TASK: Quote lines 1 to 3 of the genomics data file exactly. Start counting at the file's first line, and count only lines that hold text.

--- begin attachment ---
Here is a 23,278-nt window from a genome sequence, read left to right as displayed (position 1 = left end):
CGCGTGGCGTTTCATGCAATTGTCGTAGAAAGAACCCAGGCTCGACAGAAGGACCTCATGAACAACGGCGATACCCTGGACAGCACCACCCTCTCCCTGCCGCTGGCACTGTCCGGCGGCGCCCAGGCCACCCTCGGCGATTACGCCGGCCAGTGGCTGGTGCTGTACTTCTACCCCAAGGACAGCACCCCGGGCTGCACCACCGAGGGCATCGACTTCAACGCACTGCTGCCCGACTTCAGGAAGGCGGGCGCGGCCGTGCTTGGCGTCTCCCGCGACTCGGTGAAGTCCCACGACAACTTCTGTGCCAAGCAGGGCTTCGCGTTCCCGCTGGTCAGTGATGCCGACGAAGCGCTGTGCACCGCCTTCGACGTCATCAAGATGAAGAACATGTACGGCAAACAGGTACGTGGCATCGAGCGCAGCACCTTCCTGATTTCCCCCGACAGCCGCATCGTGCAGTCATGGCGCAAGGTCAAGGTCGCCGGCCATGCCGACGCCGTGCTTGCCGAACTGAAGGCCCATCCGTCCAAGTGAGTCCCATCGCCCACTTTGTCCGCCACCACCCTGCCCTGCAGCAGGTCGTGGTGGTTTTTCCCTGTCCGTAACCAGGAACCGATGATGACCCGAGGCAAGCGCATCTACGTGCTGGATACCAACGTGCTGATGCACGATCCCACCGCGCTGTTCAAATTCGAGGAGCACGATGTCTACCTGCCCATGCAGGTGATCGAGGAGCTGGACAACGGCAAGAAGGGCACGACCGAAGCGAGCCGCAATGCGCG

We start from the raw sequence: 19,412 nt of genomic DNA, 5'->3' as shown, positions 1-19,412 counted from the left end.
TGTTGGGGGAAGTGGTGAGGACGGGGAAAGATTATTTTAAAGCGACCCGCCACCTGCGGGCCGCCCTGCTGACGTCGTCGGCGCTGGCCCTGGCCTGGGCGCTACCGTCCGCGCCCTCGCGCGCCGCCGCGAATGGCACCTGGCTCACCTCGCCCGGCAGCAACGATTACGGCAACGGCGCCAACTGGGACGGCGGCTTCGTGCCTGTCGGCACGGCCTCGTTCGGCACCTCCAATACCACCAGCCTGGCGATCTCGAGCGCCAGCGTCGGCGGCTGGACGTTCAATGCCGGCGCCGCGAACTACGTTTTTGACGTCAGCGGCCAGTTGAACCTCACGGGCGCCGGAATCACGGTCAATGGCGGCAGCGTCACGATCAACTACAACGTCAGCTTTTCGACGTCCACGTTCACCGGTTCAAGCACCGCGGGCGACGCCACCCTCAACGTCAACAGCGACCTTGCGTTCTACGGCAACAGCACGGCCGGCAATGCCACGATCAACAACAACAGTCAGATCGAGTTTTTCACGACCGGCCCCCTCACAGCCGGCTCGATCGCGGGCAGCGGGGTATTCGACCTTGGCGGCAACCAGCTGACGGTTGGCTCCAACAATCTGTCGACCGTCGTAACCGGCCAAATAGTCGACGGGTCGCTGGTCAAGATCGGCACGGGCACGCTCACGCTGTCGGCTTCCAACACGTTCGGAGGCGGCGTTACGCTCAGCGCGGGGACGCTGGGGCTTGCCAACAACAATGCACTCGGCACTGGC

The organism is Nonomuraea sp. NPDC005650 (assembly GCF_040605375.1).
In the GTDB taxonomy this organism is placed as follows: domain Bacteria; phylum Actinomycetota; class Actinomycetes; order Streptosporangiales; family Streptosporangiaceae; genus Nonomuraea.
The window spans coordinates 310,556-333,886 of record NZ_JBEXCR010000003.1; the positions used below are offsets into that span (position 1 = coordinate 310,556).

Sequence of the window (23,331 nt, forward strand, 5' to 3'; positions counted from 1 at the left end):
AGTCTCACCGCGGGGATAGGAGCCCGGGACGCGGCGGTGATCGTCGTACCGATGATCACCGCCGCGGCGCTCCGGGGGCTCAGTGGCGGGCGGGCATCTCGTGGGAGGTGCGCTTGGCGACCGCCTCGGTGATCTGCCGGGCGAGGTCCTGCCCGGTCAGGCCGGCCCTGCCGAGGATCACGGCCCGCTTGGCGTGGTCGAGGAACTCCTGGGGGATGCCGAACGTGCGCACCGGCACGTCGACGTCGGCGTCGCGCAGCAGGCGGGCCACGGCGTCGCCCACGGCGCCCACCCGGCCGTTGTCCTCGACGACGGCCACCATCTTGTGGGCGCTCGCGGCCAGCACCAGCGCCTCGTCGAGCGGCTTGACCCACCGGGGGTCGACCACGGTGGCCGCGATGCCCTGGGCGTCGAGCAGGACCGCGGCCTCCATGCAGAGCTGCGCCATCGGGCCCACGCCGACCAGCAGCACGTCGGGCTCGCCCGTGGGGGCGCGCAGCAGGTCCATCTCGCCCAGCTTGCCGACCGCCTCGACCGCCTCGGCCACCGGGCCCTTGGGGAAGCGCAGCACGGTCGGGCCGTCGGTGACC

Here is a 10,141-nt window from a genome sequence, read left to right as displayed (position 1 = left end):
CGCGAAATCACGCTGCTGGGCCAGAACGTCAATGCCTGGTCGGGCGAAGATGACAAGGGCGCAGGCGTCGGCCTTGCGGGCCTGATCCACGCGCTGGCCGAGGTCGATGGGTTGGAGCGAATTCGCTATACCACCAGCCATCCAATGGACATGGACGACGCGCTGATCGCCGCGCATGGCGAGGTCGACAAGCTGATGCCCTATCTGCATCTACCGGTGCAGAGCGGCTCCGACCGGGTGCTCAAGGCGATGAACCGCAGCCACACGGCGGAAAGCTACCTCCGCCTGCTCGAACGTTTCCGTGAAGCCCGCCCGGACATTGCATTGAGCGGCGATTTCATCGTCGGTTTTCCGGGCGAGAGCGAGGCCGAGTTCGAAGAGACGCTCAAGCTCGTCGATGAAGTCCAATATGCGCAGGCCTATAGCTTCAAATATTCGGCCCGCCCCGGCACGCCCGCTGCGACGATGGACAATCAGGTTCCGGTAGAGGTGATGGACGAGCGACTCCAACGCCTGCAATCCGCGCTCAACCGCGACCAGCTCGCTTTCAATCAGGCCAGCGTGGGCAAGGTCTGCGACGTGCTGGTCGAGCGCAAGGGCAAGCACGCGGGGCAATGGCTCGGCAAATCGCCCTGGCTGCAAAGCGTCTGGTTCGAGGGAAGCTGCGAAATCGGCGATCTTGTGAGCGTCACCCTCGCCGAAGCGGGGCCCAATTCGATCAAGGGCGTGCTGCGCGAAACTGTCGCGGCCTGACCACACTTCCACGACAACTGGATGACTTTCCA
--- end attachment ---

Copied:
Here is a 23,278-nt window from a genome sequence, read left to right as displayed (position 1 = left end):
CGCGTGGCGTTTCATGCAATTGTCGTAGAAAGAACCCAGGCTCGACAGAAGGACCTCATGAACAACGGCGATACCCTGGACAGCACCACCCTCTCCCTGCCGCTGGCACTGTCCGGCGGCGCCCAGGCCACCCTCGGCGATTACGCCGGCCAGTGGCTGGTGCTGTACTTCTACCCCAAGGACAGCACCCCGGGCTGCACCACCGAGGGCATCGACTTCAACGCACTGCTGCCCGACTTCAGGAAGGCGGGCGCGGCCGTGCTTGGCGTCTCCCGCGACTCGGTGAAGTCCCACGACAACTTCTGTGCCAAGCAGGGCTTCGCGTTCCCGCTGGTCAGTGATGCCGACGAAGCGCTGTGCACCGCCTTCGACGTCATCAAGATGAAGAACATGTACGGCAAACAGGTACGTGGCATCGAGCGCAGCACCTTCCTGATTTCCCCCGACAGCCGCATCGTGCAGTCATGGCGCAAGGTCAAGGTCGCCGGCCATGCCGACGCCGTGCTTGCCGAACTGAAGGCCCATCCGTCCAAGTGAGTCCCATCGCCCACTTTGTCCGCCACCACCCTGCCCTGCAGCAGGTCGTGGTGGTTTTTCCCTGTCCGTAACCAGGAACCGATGATGACCCGAGGCAAGCGCATCTACGTGCTGGATACCAACGTGCTGATGCACGATCCCACCGCGCTGTTCAAATTCGAGGAGCACGATGTCTACCTGCCCATGCAGGTGATCGAGGAGCTGGACAACGGCAAGAAGGGCACGACCGAAGCGAGCCGCAATGCGCG

We start from the raw sequence: 19,412 nt of genomic DNA, 5'->3' as shown, positions 1-19,412 counted from the left end.